Recap: Essential Oil Ingestion Webinar

The following information is a synopsis of what was covered in The Essential Oil Ingestion Webinar, it is by no means everything discussed nor written verbatim. Some words have been added to help with clarification or rephrased as a question in place of a subject heading.

The Essential Oil Ingestion Webinar was hosted by Jessie Hawkins, co-founder of Vintage Remedies and the Franklin Institute of Wellness (FIW).

Jessie Hawkins extensive education includes diplomas and certifications in childbirth education, labor support (doula), clinical herbalism, aromatherapy, aromatic medicine, integrative health approaches to autism and ADHD. She also has a Bachelor’s in Environmental Health, a Master’s in Health Promotion, a postgraduate education in epidemiology from the University of London’s legendary School of Hygiene and Tropical Medicine, and she is currently earning her PhD in Health. Jessie conducts clinical trials on essential oils and conducts other studies such as meta-analyses. Some of her work is listed on the FIW site:

This webinar covered How to determine risks, mythbusting, and what is safe for your family?

Is it safe to ingest essential oils? Is it effective?

These types of questions can only be answered through scientific inquiry. We actually have really clear scientific research into this field. These scientific fields provide us clear answers to Is it safe? and Is it effective? Historically the field of Aromatherapy has not  provided answers, so we need to look at the fields of toxicology, epidemiology and clinical research. When we combined all these things and we look at answering the question Is it safe? then we have to integrate these scientific fields instead of looking at the traditional approach.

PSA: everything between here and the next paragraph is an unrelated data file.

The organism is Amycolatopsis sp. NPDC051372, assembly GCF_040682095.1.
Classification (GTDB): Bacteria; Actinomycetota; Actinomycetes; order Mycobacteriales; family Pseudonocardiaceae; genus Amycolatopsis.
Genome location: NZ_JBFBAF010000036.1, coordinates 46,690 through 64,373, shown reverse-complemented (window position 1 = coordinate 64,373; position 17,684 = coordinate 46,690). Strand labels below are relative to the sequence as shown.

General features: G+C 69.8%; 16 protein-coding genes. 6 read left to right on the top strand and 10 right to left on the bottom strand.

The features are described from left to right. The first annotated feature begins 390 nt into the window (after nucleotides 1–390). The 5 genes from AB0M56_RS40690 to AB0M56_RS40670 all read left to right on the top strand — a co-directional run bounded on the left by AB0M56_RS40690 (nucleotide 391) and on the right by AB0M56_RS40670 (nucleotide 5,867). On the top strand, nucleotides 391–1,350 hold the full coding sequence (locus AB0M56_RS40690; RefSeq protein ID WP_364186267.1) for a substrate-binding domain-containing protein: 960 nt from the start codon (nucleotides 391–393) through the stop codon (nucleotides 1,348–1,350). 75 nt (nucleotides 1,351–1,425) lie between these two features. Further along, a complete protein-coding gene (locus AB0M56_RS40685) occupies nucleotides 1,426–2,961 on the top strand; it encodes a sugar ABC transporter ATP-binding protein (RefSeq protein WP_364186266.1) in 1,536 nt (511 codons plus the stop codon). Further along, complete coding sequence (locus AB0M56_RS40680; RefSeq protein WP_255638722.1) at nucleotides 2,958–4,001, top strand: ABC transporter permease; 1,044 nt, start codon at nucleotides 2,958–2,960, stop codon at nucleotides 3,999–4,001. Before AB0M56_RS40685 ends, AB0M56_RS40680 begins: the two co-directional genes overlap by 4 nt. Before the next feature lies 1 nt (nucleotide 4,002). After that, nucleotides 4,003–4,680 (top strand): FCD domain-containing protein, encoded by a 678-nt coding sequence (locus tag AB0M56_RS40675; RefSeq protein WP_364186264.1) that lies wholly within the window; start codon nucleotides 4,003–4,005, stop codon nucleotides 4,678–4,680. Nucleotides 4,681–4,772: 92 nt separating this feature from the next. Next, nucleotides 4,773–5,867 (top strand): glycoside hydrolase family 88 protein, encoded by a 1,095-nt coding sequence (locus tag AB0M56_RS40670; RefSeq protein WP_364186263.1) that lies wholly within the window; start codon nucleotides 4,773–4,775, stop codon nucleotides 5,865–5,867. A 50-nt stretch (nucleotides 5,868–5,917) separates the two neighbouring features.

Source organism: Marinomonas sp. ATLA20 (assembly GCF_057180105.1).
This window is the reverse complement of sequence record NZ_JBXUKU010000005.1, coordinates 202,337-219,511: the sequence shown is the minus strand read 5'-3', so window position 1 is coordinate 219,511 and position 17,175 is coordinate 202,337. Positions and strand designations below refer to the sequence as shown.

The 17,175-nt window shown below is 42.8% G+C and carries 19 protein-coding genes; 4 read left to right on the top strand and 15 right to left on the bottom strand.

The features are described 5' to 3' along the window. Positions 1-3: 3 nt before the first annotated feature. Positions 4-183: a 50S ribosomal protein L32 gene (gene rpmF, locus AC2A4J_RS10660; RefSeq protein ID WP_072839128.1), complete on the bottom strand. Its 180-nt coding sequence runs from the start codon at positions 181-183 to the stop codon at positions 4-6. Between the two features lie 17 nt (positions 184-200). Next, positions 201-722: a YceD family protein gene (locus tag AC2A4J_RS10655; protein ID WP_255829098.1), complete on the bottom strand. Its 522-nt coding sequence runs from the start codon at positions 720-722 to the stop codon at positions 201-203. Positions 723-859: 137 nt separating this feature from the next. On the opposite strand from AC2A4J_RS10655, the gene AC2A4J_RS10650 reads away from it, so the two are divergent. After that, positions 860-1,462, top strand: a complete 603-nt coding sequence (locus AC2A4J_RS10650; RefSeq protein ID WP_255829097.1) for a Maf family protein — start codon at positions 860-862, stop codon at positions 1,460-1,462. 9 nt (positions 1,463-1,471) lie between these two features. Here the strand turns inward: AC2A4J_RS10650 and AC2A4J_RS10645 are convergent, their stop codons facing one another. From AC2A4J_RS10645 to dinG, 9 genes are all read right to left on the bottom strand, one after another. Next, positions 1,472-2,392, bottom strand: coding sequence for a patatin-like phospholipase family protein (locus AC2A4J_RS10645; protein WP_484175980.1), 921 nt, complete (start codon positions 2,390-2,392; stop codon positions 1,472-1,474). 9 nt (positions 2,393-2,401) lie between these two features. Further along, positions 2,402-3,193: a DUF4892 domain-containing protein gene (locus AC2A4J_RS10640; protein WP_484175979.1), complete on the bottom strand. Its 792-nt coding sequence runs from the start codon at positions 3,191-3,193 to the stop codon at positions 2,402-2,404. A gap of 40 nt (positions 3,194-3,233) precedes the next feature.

One of the main reasons we have to have that scientific training is because our instinctual training is actually quite flawed.  It doesn’t line up with actual risk. An example of this would be if you are okay driving, but terrified of flying. Statistically you are for more likely to be injured or have a fatal response to a driving accident than we are to a plane crash.  Our personal risk analysis is based more on experiences and perception than scientific data. We see this in multiple health related fields, this is not exclusive to aromatherapy.

There are four specific ways that we use our risk assessment to skew our perception. The first one is perceived control (Am I choosing to do this thing? Can I control it? If I can control it do I some how feel I can control the outcome related to it?). But if I am not in control of it, I feel out of control in my own life and that outcome is going to be more dangerous and threatening to me. Research shows that we perceive risks we did not choose to take to be more dangerous than those we did choose.

As a researcher we assess all the risks the same, whether or not we can control them. We are looking specifically at the data, so there is no personal interference.